The couple still must move in. Most of their furniture is stored in a semitrailer on their farm. The house must be cleaned before any of the furniture is moved back in. An inch-long dead spider lay in the rails of their rear sliding doorway.
"Things happen in a house that stays empty. I bet those spiders had a ball in there," Nancy said. "There were a lot of spider webs."
Another task: Regain the affection of her cats, who have made it plain they are not pleased about being boarded all summer. Three out of four ignore Nancy. Only brown-and-white longhaired Winston will venture close to her. She expects this will change once the furniture is back in and things become a bit more normal.
Less than a mile away, at the house that Curt's brother Chris Boyd shares with his wife, Debbie, in Percival, Debbie was unpacking their Waubonsie trailer home and restoring their single-story white frame house to normal.
They were lucky: Their home is a bit higher than most, and floodwater didn't quite reach it.
Debbie believes she was the first to move back to town. She wanted to get home quickly and get the house ready. She works at the nearby Sapp Bros. truck stop and knew her time would soon be consumed by reopening that business.
"I didn't want to stay in this camper any longer," she said.
They were visited by Jean Sidwell, 71, who lives on a farm northeast of Percival. She, too, recently returned after living in a small camper in the backyard of a Nebraska City acquaintance. Many of her belongings were still in storage.
"I'm sleeping in a recliner," she said. "I'd put up with that to be back home again."
Both Boyd families know people who can't come home.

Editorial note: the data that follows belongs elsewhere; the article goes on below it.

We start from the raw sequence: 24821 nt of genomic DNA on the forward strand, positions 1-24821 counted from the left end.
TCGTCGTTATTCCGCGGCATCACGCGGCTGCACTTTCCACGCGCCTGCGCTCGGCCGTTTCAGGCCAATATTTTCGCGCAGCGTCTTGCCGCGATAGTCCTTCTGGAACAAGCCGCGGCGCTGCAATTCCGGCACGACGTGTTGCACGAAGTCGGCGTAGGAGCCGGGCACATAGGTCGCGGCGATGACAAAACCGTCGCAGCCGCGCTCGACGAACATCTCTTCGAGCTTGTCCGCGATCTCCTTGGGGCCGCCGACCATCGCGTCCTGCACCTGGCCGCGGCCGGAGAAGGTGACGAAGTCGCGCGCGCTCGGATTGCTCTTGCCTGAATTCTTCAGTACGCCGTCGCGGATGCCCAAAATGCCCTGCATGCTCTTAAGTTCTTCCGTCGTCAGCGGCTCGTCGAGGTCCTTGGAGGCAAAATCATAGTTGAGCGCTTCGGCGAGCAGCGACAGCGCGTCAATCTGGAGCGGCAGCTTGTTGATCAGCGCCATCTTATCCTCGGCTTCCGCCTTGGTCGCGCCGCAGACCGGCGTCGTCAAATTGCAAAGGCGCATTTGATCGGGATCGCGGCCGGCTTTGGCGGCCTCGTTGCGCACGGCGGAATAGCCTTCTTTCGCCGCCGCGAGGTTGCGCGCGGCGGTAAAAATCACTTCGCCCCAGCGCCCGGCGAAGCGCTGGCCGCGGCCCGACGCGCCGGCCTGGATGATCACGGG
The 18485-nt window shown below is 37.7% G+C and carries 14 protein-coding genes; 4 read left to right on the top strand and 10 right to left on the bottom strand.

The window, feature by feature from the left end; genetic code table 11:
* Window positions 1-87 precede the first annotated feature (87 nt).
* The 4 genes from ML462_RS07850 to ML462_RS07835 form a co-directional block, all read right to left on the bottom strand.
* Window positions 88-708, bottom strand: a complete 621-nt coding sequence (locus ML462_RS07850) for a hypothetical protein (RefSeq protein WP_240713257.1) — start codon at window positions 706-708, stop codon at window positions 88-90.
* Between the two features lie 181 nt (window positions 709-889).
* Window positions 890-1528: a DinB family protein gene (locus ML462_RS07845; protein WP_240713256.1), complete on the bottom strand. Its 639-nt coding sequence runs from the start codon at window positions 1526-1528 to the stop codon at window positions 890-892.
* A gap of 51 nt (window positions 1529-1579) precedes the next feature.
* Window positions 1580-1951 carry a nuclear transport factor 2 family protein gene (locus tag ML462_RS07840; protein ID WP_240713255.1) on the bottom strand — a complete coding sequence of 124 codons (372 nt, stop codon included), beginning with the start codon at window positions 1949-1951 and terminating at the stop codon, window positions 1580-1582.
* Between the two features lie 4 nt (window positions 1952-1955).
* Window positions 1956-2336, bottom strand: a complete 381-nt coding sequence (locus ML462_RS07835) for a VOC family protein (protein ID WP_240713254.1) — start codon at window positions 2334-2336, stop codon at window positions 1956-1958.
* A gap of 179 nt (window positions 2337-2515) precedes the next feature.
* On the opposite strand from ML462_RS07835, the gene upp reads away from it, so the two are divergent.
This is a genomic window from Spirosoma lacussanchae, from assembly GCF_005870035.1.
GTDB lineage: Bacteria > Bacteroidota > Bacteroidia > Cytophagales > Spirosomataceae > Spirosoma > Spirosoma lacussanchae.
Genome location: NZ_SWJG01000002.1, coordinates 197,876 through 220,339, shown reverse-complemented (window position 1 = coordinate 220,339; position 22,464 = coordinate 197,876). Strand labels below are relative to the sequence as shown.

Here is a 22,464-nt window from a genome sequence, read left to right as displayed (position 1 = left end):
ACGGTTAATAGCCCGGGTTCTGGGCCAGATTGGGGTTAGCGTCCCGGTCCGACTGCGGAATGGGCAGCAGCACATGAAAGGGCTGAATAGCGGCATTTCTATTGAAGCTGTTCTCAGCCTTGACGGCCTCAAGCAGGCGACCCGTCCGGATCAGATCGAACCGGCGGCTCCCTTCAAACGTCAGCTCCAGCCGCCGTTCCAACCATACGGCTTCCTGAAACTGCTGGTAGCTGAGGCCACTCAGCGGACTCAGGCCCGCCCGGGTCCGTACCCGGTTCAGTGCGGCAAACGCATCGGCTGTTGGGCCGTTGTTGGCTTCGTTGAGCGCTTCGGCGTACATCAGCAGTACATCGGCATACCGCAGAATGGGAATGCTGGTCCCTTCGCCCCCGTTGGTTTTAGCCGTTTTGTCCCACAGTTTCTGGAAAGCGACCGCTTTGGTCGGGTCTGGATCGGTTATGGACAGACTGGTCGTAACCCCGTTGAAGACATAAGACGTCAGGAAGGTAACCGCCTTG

Like Charlie and Patti Bohlen, who lived on an acreage west of I-29 and still live at Waubonsie. Charlie operated Bohlen's Farm Service in Percival, where Chris and Curt and other farmers sipped coffee in the mornings.
The Bohlens don't know where they will stay. Curt Boyd has said they could park their camper in the new shop on his farm through the winter. Charlie thinks they may be able to stay in a house in Hamburg or Sidney, but does not know how soon he will be able to reopen his shop in Percival.
Either way, Patti is tired of living in a trailer.
"I'm a planner. This uncertainty is just driving me nuts," Patti said. "The longer it goes on, the more stressed I get."
One recent afternoon, Percival resident Chuck Lemrick, 69, sat at the foot of the stairs of his partial basement, leaning on a broken hoe handle, contemplating his family's future.
The front of his house is now 4 inches lower than the back. Repairs would cost thousands. Lemrick's adjuster knew of someone with a similar problem who paid $64,000 to set things right.
"I'm retired. I can't afford something like that," he said. "But that's what I think we'll have to do, is start all over again."
The estimate would later come in at $43,200, and the possibility of federal individual assistance would brighten his outlook.
But on Oct. 12, before he knew any of that, he faced the task of returning to his and his wife's temporary home in Sidney to break the bleak news. He tried to stay positive.
"Things have a way of working out. It's not going to be easy. We'll survive. I know we will."